You can also run an automatic target preparation for docking by ticking the “Preparation” box, in which case, AutoDockTools will be utilized to add hydrogens on your target if none exists, add Gasteiger charges, merge charges and remove non-polar hydrogens, lone-pairs, water molecules and non-standard residues. If you opt out the automatic preparation, only a quick check for file validity will be performed.

Please note that the PDB upload file size limit is currently 2MB. If you have a larger PDB file, we suggest to extract and upload only the binding site or a single monomer/chain from the PDB file. You can extract monomers by any text editors. To reduce the file size, you can eliminate all lines and keep the ATOM records only. You can find the chain identifier after the three letter residue name (in the below example “PRO” is the residue and “A” is the chain identifier).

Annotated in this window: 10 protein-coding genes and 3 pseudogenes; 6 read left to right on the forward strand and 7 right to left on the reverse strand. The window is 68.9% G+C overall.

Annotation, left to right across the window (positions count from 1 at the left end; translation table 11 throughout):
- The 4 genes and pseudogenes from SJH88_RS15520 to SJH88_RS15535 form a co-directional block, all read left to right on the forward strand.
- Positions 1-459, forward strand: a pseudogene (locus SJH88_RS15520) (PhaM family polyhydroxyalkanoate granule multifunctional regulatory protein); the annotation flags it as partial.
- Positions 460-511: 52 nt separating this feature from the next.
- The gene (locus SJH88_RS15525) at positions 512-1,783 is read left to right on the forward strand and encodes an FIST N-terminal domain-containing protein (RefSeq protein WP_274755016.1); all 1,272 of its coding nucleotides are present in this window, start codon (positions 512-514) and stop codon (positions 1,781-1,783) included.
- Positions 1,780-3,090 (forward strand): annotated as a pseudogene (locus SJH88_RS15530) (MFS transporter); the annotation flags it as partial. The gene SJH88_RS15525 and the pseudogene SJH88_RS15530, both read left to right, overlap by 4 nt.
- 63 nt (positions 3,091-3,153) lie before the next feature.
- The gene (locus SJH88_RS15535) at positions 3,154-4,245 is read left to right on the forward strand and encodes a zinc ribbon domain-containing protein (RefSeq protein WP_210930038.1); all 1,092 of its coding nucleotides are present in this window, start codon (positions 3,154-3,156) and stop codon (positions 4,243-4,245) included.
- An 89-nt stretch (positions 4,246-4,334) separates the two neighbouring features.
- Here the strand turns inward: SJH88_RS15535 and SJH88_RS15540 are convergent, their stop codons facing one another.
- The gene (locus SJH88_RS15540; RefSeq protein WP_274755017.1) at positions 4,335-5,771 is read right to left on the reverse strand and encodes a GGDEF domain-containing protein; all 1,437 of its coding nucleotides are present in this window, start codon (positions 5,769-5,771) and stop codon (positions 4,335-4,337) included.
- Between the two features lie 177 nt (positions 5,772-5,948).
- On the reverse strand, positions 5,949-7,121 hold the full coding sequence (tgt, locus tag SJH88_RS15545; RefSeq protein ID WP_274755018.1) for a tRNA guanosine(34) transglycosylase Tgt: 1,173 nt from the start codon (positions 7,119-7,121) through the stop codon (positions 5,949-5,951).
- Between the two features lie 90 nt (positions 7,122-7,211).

Binding site center

X, Y and Z coordinates (from the coordinate system of the protein). These are automatically populated with values if they are present in the target database. Coordinates are available for all targets derived from the sc-PDB database. For alternative binding center selection, or for uploaded targets you can click on the “Select binding center” button, which will open the target in the target visualizer. You can pick any atom, which will be considered as the geometric center of the binding site.

Binding site area

Size of the binding size in Angstroms. Default value is 22, which typically covers a sufficiently large space for docking typical small molecules.

Maximum number of binding modes / ligand